Ahead of the members vote for the Sports Journalists’ Association British Sports Awards, we asked members of the SJA Academy to make their case for contenders to win sportsman, sportswoman and team of the year. DOM SMITH with the case for Sarina Wiegman’s Euro winners.
It is not hyperbolic to say that 2022 could scarcely have been a more successful year for the England women’s football team.
This was the year in which England won a major tournament at senior level for the first time since 1966 — but unlike the men’s team 56 years ago, the Lionesses were comfortably the best team at the tournament.
A European Championships on home soil served as a golden opportunity to win their maiden major title, and led by the engaging and ambitious Sarina Wiegman, they did just that.
After scraping past Austria in the Old Trafford mizzle in their opener, England suddenly seemed buoyed by the fervent support of their young fanbase. From their base in Teddington, they conquered temperatures of 37°C to mount their title challenge.
They hammered previously fancied Norway in the biggest victory in Euros history, before battering neighbours Northern Ireland. Spain proved a predictably stern quarter-final test, but England progressed before thrashing a Sweden side ranked second in the world 4–0.
England versus Germany in a sold-out Wembley final just felt right. The Lionesses were taken to extra-time before Chloe Kelly’s late winner triggered delirium inside the stadium and across the nation. Leah Williamson lifted the trophy aloft to confirm England were European champions.
Beth Mead was the tournament’s Golden Ball winner for best player, as well as Golden Boot winner as top scorer. Since Wiegman came in as manager in September 2021, Mead has 20 goals and 17 assists in 19 caps — and she isn’t even a striker.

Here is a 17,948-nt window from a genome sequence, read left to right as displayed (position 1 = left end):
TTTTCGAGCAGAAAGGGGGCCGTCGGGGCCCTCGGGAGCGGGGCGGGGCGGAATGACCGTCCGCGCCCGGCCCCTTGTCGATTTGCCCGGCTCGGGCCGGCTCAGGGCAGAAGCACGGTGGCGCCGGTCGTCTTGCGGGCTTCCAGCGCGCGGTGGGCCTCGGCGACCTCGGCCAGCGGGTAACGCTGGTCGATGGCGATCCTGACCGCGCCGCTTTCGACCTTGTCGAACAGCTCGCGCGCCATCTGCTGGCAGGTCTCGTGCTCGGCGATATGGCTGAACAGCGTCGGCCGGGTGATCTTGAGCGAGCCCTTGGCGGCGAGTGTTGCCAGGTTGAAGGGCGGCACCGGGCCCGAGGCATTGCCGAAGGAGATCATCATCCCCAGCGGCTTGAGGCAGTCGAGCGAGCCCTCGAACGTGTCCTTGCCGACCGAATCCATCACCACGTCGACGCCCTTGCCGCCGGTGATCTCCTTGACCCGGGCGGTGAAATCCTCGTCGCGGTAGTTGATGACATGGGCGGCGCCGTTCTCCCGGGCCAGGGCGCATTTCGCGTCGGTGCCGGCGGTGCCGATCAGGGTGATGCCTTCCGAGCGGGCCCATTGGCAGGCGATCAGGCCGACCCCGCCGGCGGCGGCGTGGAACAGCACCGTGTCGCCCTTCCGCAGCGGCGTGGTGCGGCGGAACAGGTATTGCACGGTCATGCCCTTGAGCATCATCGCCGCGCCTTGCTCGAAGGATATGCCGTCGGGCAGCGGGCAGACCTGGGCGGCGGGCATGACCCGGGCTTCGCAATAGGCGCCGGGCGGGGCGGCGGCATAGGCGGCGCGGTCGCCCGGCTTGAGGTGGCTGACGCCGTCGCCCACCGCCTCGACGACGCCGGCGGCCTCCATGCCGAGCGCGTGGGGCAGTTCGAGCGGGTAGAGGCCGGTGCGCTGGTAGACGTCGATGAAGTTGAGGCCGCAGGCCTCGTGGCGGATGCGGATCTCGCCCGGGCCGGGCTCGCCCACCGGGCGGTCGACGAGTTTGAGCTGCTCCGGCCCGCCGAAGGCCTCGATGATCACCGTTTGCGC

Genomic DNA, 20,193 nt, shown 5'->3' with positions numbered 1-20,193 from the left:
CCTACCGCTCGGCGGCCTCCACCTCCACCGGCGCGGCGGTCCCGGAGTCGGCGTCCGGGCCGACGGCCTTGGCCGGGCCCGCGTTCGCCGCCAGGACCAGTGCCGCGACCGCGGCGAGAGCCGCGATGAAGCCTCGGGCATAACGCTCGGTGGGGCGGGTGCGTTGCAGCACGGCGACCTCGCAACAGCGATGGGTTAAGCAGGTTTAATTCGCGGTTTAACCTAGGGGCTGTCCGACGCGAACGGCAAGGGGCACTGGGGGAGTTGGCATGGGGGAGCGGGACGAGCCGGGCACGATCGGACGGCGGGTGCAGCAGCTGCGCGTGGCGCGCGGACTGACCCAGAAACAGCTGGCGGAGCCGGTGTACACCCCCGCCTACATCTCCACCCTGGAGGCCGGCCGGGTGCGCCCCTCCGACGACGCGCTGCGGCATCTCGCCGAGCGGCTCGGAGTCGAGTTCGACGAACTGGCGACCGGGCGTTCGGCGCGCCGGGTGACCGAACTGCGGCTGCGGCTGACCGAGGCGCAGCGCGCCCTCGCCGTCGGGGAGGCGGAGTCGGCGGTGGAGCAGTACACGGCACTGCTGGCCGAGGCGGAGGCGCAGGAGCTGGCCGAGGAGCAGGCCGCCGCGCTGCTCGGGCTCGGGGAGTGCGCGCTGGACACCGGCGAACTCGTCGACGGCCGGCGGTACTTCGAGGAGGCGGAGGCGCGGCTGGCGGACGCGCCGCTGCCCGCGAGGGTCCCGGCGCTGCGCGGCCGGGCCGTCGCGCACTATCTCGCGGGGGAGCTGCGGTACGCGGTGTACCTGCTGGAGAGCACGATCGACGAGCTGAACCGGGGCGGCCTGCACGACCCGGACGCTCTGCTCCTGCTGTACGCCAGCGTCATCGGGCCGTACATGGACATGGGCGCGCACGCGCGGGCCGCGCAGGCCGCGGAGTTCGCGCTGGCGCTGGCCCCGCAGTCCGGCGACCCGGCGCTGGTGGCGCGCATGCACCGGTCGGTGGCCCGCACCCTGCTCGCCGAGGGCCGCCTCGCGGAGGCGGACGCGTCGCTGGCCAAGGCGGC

The Lionesses are still yet to lose in Wiegman’s 24 matches in charge and began the year in impressive fashion, winning the Arnold Clark Cup — a round robin tournament on home soil. England drew with Canada and Spain before beating Germany in their final match to win the inaugural edition. It was a sign of things to come.
They also completed qualification for next summer’s FIFA World Cup in Australia and New Zealand in devastating fashion. Qualifying saw them win all ten matches, scoring an incredible 80 goals and conceding none. No European national team — women’s or men’s — have ever qualified for a major tournament with a better record.
2022 was also the Lionesses’ 50th anniversary, with their first recognised international taking place in 1972, 100 years after the men. The Football Association set up a commemorative friendly between European champions England and world champions the United States at Wembley in October. Wiegman and England extended their unbeaten run with a 2–1 win.
While the Lionesses were immensely impressive on the pitch, they were also highly influential off it. Thanks to enhanced media access, the public were given an insight into the players’ likeable personalities and the strength of the team’s bond.
And in society more generally, their triumphant Euros campaign and the victories that bookended it evoked immense pride from every profile of English football fan — including a generation of young girls whose role models now have winners medals to cherish.
Full members can vote here for their full choice.